Phosphorite deposits are mineral occurrences which are recovered primarily for their phosphate material. Phosphorites may be present on the seabed or in the stratigraphic column. Generally, phosphorites are targeted on continental shelves and slopes, though phosphorites do occur on oceanic seabed features such as guyots (flat-topped seamounts). Phosphate is an agriculturally important mineral used primarily for crop fertilization, though a variety of uses exist for phosphate and phosphorus, the significant element in phosphate. Phosphorites exist in a wide range of depositional environments. Several factors contribute to the formation and style of phosphorite mineralization, including a supply of phosphorus, present or pre-existing complex oceanographic circulation patterns, and a proper sedimentological setting. Styles of phosphate mineralization vary depending on formational conditions from sand to granular to nodular forms, or may be present as hardgrounds or crusts. Odyssey has wide-ranging experience in exploration, resource evaluation and environmental investigations of a number of phosphate deposit styles including the “Don Diego” and Chatham Rise deposits.
Polymteallic suflides are mineral deposits found on the ocean floor containing copper, zinc, gold, silver and other trace metals. Polymetallic sulfide styles of mineralization commonly occur along tectonic plate boundaries and within volcanic provinces. Styles of mineralization can be highly variable and depend on setting and formational conditions. Mineral accumulations in the polymetallic sulfide group may be actively forming or extinct inactive systems. Styles of mineralization include hybrid epithermal-porphyry, sedimentary exhalative deposit replacement, and seafloor massive sulfides (SMS). Deposits and occurrences of SMS have especially attracted significant interest since the late 20th century. SMS deposits are found in areas of active or complex tectonic or volcanogenic activity, such as near oceanic spreading centers (such as the Mid-Atlantic Ridge and East Pacific Rise), back-arc basins (such as the Manus Basin in PNG waters) and submarine arc volcanic chains (such as Kermadec Arc in New Zealand waters). SMS deposits occur in a variety of global locations.
Odyssey has extensive experience in the discovery and evaluation of numerous polymetallic sulfide systems in the western Pacific and Kermadec Arc, where our high level of discovery success is driven by an ability to adapt exploration techniques and evaluation requirements to suit characteristics for the various polymetallic sulfide mineral styles.
Polymetallic nodules are concretions comprised of concentric layers of manganese and iron hydroxides containing elevated abundances of copper, nickel, cobalt and rare earth elements. Nodules vary in size but are generally small (commonly less than 10 centimeters) with rounded to irregular forms. They occur on the seabed of abyssal plains in water depths typically greater than 3,700 meters. Polymetallic nodules form from the gradual precipitation of metallic components from seawater and the sediment substrate on which they form. The predominate metallic component of nodules is typically either manganese or iron, with manganese-enriched nodules containing approximately 30% manganese, and iron-enriched nodules generally containing a mixture of iron, silicon, and aluminum. Nodules must exhibit proper metal content and exist in sufficient concentration to be of potential economic interest.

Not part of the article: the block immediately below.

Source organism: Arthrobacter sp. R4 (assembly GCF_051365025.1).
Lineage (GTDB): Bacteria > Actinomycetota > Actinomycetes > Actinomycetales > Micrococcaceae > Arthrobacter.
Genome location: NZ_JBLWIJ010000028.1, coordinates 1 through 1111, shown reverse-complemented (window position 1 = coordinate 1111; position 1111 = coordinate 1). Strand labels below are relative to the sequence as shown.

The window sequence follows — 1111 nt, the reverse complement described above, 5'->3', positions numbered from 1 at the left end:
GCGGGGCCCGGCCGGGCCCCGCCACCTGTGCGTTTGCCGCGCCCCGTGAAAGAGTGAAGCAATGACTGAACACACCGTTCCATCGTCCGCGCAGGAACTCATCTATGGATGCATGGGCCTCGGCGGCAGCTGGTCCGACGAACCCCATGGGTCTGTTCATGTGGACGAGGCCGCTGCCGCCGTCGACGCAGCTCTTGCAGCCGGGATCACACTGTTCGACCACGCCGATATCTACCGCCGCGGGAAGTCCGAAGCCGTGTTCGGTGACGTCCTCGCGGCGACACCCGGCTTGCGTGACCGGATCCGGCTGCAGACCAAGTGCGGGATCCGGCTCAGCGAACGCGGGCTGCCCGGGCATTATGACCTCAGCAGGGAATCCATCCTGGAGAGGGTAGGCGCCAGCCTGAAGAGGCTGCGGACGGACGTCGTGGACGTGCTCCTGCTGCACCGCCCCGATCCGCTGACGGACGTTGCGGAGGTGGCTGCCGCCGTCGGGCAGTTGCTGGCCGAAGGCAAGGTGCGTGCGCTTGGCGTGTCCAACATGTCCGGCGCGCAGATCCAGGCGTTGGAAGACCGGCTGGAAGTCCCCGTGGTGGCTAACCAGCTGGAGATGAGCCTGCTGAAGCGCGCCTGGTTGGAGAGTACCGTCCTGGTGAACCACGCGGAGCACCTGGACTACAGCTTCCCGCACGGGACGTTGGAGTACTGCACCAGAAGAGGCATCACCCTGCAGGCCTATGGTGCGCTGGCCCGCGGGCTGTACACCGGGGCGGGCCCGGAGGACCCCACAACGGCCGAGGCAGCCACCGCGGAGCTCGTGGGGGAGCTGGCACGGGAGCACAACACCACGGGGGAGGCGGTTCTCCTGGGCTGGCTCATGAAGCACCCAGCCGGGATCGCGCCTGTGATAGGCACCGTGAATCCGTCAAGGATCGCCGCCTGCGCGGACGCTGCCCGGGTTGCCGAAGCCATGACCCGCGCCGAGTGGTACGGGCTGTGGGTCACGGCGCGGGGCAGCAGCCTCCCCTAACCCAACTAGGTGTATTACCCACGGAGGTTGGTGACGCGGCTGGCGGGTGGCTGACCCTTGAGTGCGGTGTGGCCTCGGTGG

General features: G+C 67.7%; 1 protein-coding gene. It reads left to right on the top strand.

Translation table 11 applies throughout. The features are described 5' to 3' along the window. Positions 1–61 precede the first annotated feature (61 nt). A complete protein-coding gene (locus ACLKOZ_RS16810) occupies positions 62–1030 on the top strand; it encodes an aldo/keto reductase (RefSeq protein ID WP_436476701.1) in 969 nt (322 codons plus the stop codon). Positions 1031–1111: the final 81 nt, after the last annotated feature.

Some areas hosting nodule accumulations of potential economic interest include: north central Pacific Ocean (Clairon-Clipperton Fracture Zone), the eastern Pacific Peru Basin, the northern Indian Ocean and portions of the western Pacific Ocean around the Cook Islands.
Polymetallic crusts represent accumulations of manganese and iron containing elevated levels of cobalt, nickel, copper and rare earth elements. They are identified throughout the oceans and are also referred to as cobalt-bearing ferromanganese crusts. Polymetallic crusts form thin layers typically less than 25 centimeters thick on upper surfaces of volcanic rock forming at the seabed interface. Their occurrence is linked to older seamounts and guyots in a wide range of water depths between 400 to 4000 meters, where metals are sourced from seawater. They have an association to areas in the ocean with prevailing bottom currents, where currents prevent the accumulation of sediment and burial of the crusts.
Marine placer styles of mineralization are the product of erosion, transportation and re-deposition of mineral concentrations from primary terrestrial source areas to secondary locations in a marine environment. A wide suite of marine placer mineral concentrations are known whereby mineral species range from those that contain stable minerals with light to heavy elements. Placer styles of mineralization can include: titanium and iron (titanomagnetite, ilmenite), gold and silver (electrum), platinum, tin (cassiterite), rare earth elements (monazite, zircon), phosphate (apatite), precious stones (ruby, sapphire, diamond) and industrial minerals such as limestone and silica (quartz). Concentrations of placer minerals are typically located in shallow water along continental margins where they may be of fluvatile origin developed during geological periods of low sea-level or of eluvial origin associated with submarine erosion processes.